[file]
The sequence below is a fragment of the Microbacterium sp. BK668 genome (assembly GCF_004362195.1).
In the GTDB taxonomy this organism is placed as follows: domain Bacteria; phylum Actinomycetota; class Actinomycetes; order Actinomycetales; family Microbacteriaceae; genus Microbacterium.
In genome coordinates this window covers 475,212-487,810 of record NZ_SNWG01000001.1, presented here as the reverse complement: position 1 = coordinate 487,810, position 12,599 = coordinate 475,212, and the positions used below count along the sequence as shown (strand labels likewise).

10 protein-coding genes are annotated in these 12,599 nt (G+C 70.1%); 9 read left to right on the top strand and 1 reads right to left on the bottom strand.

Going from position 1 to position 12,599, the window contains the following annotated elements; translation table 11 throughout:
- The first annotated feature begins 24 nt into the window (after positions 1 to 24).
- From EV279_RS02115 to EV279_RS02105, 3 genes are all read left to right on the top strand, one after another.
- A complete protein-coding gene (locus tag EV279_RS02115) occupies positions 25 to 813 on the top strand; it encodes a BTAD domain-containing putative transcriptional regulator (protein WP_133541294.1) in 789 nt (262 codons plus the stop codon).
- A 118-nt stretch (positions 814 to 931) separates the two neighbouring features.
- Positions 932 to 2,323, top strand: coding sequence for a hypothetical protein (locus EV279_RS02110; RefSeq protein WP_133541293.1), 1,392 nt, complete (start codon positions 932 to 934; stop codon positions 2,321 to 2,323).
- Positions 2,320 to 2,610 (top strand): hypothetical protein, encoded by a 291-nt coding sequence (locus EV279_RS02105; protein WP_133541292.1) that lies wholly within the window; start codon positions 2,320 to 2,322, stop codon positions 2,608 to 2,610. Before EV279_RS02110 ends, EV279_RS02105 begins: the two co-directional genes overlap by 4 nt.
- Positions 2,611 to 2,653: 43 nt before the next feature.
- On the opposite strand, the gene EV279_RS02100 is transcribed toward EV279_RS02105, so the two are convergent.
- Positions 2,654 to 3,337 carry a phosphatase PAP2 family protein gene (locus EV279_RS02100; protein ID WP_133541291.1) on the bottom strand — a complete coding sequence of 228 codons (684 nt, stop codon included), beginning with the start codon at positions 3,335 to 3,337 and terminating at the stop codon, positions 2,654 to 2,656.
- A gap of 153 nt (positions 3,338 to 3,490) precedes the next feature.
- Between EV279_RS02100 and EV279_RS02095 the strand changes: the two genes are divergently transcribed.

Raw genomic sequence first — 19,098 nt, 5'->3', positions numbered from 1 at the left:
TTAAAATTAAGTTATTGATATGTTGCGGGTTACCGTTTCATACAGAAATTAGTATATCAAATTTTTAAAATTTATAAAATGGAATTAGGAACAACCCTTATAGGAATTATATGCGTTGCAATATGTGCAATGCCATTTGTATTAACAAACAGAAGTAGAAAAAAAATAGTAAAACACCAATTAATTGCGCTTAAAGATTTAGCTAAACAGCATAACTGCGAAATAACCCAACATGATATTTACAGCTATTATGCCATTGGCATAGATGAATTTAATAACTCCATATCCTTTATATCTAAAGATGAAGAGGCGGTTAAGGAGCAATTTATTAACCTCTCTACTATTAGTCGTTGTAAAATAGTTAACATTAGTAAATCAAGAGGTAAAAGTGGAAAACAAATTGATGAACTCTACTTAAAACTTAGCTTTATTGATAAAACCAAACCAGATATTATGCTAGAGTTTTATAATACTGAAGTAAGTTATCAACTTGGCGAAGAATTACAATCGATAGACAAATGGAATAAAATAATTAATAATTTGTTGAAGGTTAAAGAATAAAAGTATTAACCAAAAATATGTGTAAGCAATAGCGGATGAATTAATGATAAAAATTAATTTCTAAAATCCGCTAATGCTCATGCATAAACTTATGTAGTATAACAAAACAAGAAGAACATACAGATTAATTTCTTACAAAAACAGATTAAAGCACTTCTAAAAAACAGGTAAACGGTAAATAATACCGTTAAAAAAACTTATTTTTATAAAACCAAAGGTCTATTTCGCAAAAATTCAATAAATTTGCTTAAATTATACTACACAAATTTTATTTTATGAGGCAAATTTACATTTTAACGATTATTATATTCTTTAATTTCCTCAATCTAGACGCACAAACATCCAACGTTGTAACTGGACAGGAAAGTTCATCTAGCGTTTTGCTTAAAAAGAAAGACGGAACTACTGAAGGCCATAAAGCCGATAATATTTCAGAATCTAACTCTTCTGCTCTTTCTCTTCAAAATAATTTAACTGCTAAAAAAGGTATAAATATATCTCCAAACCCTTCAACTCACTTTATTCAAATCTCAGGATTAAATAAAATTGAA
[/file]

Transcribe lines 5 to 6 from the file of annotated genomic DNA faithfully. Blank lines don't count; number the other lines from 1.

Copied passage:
Going from position 1 to position 12,599, the window contains the following annotated elements; translation table 11 throughout:
- The first annotated feature begins 24 nt into the window (after positions 1 to 24).